GSIS: The need to reform

Published by rudy Date posted on April 7, 2011

This article on the Government Service Insurance System (GSIS) is dedicated to all the ordinary rank and file workers of the government who, for the last many years, have been deprived of a socially equitable (more from the rich than from the poor) and redistributive (more to the poor than to the rich) social security program as called for and enshrined in the GSIS Charter of 1997 (RA 8291).

Unfaithful to the genuine intention of its Charter, the GSIS has, for the past many years, focused on the promotion and propagation of wealth of the already wealthy members of the Fund rather than alleviating the poverty of the great many rank and file members who continue to languish with their measly pensions as they languished with their measly salaries when they were still employed.

We see today a GSIS pension program that allows such a great disparity in the pensions of the rich which can afford them the luxury of a Mercedes Benz, a BMW, condominium units, and travels abroad all from a month’s social pension when the poor rank and file retiree could not even buy his decent three meals a day much less the medicines he needs from his measly monthly pension.

We see a social pension program that pays pensions in amounts that are 1,500 percent and more over and above the actual cost of living or the consumer price index which a social pension program would normally limit itself to.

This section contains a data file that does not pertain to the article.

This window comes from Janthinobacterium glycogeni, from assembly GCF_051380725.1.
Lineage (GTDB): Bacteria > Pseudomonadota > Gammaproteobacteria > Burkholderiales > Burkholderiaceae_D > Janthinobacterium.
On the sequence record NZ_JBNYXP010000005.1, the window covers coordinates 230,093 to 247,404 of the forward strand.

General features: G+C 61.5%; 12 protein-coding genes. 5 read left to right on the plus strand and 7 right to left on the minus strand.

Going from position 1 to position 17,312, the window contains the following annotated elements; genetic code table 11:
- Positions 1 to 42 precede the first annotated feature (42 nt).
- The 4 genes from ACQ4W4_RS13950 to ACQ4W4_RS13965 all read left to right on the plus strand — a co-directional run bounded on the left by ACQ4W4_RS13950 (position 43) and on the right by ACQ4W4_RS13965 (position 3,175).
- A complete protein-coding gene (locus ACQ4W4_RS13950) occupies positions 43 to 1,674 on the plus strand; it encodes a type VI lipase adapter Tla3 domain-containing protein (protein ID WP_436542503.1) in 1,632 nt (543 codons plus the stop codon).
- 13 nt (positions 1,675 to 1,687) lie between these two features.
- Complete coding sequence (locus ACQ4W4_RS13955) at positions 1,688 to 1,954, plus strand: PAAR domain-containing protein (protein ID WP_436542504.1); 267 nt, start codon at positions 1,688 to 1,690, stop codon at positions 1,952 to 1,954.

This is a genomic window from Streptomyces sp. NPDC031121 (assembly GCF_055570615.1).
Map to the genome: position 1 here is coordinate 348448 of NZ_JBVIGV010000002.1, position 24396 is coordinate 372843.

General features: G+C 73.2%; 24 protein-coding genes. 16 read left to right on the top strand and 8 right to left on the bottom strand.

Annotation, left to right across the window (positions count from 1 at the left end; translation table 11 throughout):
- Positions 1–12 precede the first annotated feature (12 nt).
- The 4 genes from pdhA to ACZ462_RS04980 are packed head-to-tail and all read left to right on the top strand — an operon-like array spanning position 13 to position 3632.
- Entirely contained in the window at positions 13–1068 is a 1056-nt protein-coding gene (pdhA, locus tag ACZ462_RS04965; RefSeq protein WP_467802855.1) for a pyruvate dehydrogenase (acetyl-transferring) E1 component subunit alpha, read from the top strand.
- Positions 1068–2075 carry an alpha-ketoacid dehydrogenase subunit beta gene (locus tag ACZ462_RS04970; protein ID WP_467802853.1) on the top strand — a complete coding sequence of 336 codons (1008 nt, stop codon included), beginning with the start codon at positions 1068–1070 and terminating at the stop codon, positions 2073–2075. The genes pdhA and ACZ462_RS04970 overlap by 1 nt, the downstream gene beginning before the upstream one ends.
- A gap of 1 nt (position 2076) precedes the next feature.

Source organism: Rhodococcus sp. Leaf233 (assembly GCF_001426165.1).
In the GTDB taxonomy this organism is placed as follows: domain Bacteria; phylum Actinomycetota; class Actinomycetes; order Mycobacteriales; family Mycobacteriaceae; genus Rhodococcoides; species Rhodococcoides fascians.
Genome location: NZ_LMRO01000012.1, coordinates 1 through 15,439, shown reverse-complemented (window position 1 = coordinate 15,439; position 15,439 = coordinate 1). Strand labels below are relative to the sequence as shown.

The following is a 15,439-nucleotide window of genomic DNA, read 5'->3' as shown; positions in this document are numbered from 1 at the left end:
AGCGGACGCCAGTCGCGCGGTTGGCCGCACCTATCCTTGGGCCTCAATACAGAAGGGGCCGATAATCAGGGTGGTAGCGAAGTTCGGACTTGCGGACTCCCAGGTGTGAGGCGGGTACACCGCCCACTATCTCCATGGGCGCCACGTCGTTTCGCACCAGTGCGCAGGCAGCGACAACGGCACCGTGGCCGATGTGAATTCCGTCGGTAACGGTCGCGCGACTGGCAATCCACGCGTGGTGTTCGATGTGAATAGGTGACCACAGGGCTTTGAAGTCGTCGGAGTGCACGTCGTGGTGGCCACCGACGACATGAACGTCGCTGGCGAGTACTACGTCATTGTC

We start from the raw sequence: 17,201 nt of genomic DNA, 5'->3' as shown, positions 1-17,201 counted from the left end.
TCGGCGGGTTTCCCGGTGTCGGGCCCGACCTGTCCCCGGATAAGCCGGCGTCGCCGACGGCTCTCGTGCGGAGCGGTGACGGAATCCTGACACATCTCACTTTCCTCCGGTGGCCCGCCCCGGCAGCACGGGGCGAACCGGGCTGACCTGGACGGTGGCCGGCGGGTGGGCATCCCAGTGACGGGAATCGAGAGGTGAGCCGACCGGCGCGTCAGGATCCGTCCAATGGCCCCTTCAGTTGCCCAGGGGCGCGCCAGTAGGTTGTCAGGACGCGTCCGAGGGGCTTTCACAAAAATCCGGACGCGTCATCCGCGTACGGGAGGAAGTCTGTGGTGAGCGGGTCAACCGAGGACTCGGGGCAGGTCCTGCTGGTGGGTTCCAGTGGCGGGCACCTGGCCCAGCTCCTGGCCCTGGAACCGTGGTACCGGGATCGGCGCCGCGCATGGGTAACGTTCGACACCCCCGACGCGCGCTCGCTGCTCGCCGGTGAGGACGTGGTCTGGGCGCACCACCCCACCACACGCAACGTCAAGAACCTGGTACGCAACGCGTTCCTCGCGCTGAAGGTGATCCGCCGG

For instance, the GSIS pension program of today would allow a monthly pension of P225K or P10,227/per work day if a retiree’s average monthly salary is P250K or P270K or P12,272/work day if one’s average monthly salary is P300K.

This while the pension of public school teachers range from about P400-P600/day. A mere 5 percent of the pensions of rich corporate executive retirees.

This disorientation in the GSIS social pension program resulted from the discarding of an essential requirement of the law and that is the imposition of a CEILING on the monthly pension based on the Consumer Price Index as determined by the GSIS Actuary.

Instead, the maximum pension was pegged by the past administration at 90 percent of the actual average monthly compensation of the retiree. Thus, those whose average monthly compensation reach levels up to P200K, P250K, P300K and more become qualified to pensions equivalent to 90 percent of these compensation levels — once the required number of years of service is complied with.

It is of course perplexing as to why the GSIS actuary had agreed to the discarding of the CEILING on the monthly pension based on the cost of living and allowed a ratio of 90 percent of the average monthly compensation irrespective of the actual amount of the average monthly compensation of the individual retiree.

The generally accepted replacement (pension to compensation) ratio is approximately 60 percent for minimum wage earners, 42 percent for average earners, and 25 percent for high earners.